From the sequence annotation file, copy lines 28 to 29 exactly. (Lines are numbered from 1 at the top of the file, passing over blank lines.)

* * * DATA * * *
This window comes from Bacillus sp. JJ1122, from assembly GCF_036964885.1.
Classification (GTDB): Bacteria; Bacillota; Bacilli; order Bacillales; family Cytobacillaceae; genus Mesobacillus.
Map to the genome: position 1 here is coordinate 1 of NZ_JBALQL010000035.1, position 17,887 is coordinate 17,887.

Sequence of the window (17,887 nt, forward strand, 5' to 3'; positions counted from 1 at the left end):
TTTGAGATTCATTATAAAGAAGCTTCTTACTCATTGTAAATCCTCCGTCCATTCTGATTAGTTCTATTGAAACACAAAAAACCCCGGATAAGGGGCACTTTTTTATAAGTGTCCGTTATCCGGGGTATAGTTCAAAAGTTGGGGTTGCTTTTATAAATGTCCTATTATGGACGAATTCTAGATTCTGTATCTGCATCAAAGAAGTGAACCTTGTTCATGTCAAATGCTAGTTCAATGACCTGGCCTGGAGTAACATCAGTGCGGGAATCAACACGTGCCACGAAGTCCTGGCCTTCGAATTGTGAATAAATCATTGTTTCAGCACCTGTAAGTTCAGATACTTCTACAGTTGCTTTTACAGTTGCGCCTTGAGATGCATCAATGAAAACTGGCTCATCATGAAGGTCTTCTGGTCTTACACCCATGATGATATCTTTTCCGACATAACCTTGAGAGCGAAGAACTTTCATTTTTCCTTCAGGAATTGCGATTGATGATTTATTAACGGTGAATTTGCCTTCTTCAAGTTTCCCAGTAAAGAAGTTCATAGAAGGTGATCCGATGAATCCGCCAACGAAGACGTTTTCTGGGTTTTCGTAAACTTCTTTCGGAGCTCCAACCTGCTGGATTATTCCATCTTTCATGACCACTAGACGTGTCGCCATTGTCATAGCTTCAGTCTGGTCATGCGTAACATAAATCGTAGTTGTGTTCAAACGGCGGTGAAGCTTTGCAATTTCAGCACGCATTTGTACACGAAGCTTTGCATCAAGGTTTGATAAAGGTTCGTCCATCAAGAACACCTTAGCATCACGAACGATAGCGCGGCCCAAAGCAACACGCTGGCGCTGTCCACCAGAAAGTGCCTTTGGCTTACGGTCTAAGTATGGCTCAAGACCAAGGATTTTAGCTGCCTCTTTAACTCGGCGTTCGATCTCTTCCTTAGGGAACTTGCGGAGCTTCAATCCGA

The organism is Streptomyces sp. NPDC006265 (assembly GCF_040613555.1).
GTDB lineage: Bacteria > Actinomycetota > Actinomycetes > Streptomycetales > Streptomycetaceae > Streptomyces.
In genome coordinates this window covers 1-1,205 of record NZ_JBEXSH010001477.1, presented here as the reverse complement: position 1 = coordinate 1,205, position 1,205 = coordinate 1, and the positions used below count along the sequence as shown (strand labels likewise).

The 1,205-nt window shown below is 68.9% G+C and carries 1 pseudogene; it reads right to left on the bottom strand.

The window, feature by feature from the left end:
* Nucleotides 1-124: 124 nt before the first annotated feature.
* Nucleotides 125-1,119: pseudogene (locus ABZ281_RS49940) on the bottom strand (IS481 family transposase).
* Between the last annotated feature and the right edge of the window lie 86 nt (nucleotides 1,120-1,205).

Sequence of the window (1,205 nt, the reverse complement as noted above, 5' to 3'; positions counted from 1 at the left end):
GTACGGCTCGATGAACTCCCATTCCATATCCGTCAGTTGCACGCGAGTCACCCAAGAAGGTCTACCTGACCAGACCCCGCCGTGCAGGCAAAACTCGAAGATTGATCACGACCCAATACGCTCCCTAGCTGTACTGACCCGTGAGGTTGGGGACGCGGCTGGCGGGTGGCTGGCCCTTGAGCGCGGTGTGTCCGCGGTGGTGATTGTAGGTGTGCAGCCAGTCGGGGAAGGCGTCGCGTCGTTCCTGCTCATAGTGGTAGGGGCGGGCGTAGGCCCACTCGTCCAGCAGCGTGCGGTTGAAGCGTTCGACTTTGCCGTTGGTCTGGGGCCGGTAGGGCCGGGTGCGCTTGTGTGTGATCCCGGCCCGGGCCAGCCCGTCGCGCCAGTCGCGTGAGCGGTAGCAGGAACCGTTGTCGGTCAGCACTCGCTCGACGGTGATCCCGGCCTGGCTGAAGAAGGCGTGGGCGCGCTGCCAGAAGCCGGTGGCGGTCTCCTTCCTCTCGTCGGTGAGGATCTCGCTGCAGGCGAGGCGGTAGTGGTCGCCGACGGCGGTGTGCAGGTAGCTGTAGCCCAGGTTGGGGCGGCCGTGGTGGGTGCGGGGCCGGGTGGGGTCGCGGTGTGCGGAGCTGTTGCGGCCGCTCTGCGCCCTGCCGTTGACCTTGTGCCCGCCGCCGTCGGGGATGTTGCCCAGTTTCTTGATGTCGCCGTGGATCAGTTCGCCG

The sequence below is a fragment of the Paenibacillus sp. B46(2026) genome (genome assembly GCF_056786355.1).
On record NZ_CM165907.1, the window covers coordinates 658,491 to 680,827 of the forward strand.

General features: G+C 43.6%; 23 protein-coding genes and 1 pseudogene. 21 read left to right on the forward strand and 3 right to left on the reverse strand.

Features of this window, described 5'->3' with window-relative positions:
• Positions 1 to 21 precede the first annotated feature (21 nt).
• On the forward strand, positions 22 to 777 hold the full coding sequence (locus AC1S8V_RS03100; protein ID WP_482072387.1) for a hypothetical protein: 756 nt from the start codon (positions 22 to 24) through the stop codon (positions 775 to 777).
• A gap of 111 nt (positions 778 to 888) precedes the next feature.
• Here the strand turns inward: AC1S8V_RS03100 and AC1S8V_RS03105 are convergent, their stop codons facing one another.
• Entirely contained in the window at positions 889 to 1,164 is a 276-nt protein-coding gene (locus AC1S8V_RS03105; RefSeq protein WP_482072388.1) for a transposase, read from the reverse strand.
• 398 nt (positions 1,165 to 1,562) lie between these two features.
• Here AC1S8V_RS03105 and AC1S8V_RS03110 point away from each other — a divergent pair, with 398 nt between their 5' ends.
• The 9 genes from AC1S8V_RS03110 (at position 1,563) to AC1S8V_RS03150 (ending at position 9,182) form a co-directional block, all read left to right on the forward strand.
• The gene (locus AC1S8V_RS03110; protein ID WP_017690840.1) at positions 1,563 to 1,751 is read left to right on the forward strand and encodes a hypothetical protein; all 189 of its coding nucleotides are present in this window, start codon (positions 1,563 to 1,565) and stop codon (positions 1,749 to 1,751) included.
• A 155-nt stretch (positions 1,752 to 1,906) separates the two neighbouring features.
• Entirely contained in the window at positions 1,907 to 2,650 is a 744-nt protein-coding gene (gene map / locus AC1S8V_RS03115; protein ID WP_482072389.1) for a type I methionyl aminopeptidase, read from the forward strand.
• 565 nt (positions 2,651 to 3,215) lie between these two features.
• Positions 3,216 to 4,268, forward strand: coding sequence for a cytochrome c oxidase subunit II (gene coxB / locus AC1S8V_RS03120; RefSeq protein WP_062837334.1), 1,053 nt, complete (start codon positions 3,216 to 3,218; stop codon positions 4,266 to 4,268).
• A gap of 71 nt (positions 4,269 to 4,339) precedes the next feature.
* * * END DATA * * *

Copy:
• The gene (locus AC1S8V_RS03110; protein ID WP_017690840.1) at positions 1,563 to 1,751 is read left to right on the forward strand and encodes a hypothetical protein; all 189 of its coding nucleotides are present in this window, start codon (positions 1,563 to 1,565) and stop codon (positions 1,749 to 1,751) included.
• A 155-nt stretch (positions 1,752 to 1,906) separates the two neighbouring features.